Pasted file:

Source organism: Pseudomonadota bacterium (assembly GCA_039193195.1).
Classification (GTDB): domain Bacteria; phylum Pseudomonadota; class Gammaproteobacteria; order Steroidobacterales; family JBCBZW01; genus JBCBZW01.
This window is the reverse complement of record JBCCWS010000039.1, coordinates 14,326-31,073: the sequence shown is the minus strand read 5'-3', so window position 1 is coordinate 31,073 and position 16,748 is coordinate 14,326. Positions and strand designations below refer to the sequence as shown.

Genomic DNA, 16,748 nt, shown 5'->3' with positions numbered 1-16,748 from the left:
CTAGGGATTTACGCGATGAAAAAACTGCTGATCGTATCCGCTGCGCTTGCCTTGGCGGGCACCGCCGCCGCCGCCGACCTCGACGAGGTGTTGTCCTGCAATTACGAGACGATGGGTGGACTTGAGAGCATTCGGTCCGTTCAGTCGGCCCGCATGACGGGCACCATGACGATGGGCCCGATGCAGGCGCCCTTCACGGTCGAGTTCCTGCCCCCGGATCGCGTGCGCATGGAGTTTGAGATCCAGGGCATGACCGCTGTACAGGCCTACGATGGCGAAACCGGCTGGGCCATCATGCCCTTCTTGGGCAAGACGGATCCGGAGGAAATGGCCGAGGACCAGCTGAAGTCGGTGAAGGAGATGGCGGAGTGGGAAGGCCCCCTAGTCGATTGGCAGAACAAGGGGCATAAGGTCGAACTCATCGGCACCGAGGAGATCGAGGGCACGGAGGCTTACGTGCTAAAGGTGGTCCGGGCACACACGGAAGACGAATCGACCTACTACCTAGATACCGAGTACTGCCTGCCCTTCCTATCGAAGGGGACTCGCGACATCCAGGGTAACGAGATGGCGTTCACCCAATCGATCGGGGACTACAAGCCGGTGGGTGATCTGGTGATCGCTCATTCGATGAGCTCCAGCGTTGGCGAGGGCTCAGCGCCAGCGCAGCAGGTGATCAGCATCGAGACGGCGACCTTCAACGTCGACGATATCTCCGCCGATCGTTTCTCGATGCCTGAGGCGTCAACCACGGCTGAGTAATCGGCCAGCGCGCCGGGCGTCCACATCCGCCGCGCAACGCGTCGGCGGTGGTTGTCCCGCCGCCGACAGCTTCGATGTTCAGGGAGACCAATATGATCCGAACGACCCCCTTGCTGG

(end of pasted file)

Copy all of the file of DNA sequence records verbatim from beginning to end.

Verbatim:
Source organism: Pseudomonadota bacterium (assembly GCA_039193195.1).
Classification (GTDB): domain Bacteria; phylum Pseudomonadota; class Gammaproteobacteria; order Steroidobacterales; family JBCBZW01; genus JBCBZW01.
This window is the reverse complement of record JBCCWS010000039.1, coordinates 14,326-31,073: the sequence shown is the minus strand read 5'-3', so window position 1 is coordinate 31,073 and position 16,748 is coordinate 14,326. Positions and strand designations below refer to the sequence as shown.

Genomic DNA, 16,748 nt, shown 5'->3' with positions numbered 1-16,748 from the left:
CTAGGGATTTACGCGATGAAAAAACTGCTGATCGTATCCGCTGCGCTTGCCTTGGCGGGCACCGCCGCCGCCGCCGACCTCGACGAGGTGTTGTCCTGCAATTACGAGACGATGGGTGGACTTGAGAGCATTCGGTCCGTTCAGTCGGCCCGCATGACGGGCACCATGACGATGGGCCCGATGCAGGCGCCCTTCACGGTCGAGTTCCTGCCCCCGGATCGCGTGCGCATGGAGTTTGAGATCCAGGGCATGACCGCTGTACAGGCCTACGATGGCGAAACCGGCTGGGCCATCATGCCCTTCTTGGGCAAGACGGATCCGGAGGAAATGGCCGAGGACCAGCTGAAGTCGGTGAAGGAGATGGCGGAGTGGGAAGGCCCCCTAGTCGATTGGCAGAACAAGGGGCATAAGGTCGAACTCATCGGCACCGAGGAGATCGAGGGCACGGAGGCTTACGTGCTAAAGGTGGTCCGGGCACACACGGAAGACGAATCGACCTACTACCTAGATACCGAGTACTGCCTGCCCTTCCTATCGAAGGGGACTCGCGACATCCAGGGTAACGAGATGGCGTTCACCCAATCGATCGGGGACTACAAGCCGGTGGGTGATCTGGTGATCGCTCATTCGATGAGCTCCAGCGTTGGCGAGGGCTCAGCGCCAGCGCAGCAGGTGATCAGCATCGAGACGGCGACCTTCAACGTCGACGATATCTCCGCCGATCGTTTCTCGATGCCTGAGGCGTCAACCACGGCTGAGTAATCGGCCAGCGCGCCGGGCGTCCACATCCGCCGCGCAACGCGTCGGCGGTGGTTGTCCCGCCGCCGACAGCTTCGATGTTCAGGGAGACCAATATGATCCGAACGACCCCCTTGCTGG